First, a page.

The bonus documentary introduces us to the countryside of Verdi's beautiful birthplace and the house in Le Roncole, the little village in the vicinity of Parma, where he was born. With the help of local residents it visits the house and estate he developed and always came back to. It was there that he chose to spend most of his life. It is obvious from the many statues and paintings that the great composer, described as “The Glory of Italy”, lives on in the hearts and minds of the locals. There are pictures and mentions of Verdi’s debt to Barezzi, whose daughter, Margherita, he married and with whom he had two children. All three were to die before the production of Nabucco in 1842, leaving Verdi bereft. There is also mention of the “welcome” Giuseppina Strepponi received when Verdi brought her from liberal Paris to live in Bussetto without the benefit of a sanctified marriage. They married several years later and were buried together in Milan after a long and mutually supportive relationship.
This fifty-two minute bonus is a big plus for this issue. It is an altogether delightful insight into Verdi the man and how his legacy, not to mention his legacies, live on.

Robert J Farr 

Previous review: Dan Morgan (Blu-ray)

Masterwork Index: Messa da Requiem
Appendix: Some background to the music and its composition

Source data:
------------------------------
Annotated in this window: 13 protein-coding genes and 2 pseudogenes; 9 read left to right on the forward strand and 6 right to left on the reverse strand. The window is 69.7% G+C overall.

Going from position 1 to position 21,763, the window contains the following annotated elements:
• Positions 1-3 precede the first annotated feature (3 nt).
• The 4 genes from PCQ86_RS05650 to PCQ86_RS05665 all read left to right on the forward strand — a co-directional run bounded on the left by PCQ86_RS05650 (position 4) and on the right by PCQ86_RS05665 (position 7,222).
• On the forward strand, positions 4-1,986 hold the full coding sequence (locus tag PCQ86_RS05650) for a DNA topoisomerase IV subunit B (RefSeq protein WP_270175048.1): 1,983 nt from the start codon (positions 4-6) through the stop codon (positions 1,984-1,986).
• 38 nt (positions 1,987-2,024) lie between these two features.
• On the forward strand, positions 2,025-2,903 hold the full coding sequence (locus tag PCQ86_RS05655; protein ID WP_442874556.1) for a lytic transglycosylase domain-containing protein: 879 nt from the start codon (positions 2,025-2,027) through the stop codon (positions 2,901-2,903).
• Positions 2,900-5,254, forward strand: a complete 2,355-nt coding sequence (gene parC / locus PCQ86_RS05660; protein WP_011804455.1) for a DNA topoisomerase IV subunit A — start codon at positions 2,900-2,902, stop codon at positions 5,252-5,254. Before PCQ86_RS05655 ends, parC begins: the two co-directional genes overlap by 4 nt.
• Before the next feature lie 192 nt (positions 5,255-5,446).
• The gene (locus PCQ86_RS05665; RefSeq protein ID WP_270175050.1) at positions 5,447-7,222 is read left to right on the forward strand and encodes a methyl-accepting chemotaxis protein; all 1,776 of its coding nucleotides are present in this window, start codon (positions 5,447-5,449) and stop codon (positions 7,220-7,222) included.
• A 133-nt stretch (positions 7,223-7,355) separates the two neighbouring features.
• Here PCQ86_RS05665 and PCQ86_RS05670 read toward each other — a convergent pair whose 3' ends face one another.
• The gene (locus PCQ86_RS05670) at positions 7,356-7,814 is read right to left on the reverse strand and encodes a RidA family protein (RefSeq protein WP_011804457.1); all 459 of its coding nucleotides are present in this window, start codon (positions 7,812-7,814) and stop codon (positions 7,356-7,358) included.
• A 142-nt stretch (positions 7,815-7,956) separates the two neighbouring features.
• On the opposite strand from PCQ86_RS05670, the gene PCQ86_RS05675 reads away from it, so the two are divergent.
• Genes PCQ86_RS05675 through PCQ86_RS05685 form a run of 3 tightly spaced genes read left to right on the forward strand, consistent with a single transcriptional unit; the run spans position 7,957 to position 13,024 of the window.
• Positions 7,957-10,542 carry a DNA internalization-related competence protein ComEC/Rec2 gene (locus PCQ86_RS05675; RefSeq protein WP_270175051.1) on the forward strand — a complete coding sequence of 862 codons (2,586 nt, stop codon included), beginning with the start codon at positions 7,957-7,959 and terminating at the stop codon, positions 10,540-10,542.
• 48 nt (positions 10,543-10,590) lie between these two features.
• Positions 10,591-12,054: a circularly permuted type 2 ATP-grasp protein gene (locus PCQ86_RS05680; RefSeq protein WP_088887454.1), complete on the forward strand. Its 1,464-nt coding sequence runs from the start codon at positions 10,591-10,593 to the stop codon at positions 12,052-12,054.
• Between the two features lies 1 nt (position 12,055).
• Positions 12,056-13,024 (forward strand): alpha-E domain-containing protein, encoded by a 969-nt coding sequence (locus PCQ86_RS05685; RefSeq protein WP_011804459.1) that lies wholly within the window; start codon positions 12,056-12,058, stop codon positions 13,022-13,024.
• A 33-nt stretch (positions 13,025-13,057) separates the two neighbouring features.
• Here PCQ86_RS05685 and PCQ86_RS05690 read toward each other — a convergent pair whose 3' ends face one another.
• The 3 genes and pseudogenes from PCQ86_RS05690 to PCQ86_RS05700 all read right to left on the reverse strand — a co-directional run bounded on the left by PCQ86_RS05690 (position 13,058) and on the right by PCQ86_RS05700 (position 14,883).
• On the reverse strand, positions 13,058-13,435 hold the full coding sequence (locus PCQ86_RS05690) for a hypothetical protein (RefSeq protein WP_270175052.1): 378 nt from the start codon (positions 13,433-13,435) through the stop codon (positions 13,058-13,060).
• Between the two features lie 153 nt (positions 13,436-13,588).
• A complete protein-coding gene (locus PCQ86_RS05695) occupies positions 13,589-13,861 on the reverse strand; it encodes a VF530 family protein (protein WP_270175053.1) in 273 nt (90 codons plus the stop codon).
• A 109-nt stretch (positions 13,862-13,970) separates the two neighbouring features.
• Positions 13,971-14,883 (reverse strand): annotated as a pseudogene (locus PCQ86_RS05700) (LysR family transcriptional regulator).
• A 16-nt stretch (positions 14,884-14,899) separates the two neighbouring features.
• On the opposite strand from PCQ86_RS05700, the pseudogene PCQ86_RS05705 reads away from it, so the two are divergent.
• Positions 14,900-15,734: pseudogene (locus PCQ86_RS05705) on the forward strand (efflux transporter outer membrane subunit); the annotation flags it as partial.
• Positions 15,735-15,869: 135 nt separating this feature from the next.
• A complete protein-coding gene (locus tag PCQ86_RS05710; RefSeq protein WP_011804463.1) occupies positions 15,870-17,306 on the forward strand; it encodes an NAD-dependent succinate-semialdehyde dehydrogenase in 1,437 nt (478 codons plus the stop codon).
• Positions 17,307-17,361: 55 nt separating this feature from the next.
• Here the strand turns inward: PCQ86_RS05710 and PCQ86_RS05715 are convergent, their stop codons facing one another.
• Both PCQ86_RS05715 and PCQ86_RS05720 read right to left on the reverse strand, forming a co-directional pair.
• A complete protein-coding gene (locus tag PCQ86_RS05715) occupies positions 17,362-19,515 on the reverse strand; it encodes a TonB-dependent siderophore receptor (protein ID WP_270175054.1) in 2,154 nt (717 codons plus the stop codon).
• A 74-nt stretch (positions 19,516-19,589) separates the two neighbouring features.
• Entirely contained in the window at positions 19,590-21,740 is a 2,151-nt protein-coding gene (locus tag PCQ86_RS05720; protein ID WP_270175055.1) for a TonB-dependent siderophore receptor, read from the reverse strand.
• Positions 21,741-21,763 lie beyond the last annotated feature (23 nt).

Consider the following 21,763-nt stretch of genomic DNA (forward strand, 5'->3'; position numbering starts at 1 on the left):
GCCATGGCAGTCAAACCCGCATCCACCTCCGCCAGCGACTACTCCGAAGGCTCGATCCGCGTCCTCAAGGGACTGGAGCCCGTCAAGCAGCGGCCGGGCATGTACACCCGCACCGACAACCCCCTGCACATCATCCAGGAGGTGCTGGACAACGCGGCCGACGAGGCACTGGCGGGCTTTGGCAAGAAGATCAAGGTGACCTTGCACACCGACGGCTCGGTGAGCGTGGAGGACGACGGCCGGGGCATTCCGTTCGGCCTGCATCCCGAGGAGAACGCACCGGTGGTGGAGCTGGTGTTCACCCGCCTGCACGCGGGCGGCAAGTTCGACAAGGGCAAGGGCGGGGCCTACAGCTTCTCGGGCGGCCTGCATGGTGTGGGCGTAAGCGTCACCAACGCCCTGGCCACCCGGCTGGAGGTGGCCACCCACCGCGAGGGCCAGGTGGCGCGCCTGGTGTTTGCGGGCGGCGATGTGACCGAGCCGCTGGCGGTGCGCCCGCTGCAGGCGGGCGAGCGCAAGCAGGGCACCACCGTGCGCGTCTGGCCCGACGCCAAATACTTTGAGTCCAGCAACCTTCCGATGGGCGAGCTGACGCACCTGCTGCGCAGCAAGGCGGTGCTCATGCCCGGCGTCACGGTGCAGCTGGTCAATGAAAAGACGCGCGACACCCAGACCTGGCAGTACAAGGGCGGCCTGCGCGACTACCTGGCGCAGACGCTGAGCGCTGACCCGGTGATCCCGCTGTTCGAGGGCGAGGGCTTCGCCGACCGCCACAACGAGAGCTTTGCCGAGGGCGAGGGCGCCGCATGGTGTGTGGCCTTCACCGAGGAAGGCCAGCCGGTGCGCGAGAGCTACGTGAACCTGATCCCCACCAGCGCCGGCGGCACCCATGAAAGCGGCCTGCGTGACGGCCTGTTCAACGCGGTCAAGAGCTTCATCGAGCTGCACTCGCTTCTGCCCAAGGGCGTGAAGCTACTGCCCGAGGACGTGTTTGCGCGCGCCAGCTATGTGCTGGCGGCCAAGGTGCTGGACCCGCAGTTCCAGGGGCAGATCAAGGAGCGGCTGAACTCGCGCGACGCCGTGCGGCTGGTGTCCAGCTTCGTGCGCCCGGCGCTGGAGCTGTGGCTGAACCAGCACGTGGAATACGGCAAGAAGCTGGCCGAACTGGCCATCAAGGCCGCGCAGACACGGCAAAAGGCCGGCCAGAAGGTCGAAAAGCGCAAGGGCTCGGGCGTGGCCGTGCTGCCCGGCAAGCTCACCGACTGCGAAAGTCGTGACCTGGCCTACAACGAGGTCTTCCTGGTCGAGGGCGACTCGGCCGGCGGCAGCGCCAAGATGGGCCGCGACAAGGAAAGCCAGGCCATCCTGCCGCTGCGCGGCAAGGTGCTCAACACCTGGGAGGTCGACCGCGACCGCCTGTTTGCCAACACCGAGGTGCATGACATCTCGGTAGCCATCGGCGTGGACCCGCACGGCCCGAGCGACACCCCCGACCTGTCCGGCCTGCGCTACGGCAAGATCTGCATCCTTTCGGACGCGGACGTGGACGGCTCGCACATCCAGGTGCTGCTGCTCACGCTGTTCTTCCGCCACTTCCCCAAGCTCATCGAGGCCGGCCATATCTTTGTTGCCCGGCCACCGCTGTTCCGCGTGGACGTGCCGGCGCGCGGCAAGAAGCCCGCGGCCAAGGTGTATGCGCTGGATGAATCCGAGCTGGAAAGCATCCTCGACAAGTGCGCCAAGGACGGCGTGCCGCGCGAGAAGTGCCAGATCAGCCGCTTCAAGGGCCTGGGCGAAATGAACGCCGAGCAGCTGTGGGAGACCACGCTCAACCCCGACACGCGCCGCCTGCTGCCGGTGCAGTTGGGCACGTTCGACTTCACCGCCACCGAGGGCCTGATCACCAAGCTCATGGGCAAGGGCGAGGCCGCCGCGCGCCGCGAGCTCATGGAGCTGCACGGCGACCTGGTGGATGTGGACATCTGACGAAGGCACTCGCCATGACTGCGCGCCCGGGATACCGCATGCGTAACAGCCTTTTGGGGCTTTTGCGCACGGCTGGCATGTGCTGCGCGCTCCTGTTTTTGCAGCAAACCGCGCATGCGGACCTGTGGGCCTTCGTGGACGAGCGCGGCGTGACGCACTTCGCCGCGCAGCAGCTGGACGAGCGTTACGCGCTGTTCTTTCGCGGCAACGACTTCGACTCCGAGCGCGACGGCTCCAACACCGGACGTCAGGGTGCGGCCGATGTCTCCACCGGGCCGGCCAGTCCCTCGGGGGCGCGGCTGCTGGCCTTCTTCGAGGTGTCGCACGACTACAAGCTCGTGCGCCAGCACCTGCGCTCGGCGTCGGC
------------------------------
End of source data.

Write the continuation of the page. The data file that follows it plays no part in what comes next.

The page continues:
In the introductory essay to this issue the matter of Verdi and liturgical music is briefly examined. The composer was not a religious man. Indeed, it is fair to say he was anti-clerical and particularly anti-Pope. Many Monarchists and Republicans fighting, some literally, for the unification of Italy, held these views. This was in response to the activities of holders of the Papal office over that fraught period. Those matters being stated, Verdi equally clearly recognised the place of the Catholic Church in the society in which he lived and worked. This was reflected when Rossini, a fellow Italian he revered, died in November 1868. Even before the Memorial Service had been held in Paris, Verdi wrote to Milan’s Gazzetta Musicale suggesting that the musicians of Italy should unite to honour their great compatriot by combining to write a Requiem for performance on the anniversary of his death. No one would receive payment for his contribution. The volunteers were each to write one section of the Mass, being drawn by lot. To Verdi, pre-eminent among the names, fell the closing section, the Libera Me. He had his composition ready in good time despite revising La Forza del Destino along the way. Problems arose in respect of the chorus and orchestra and the project floundered. Verdi met the costs incurred.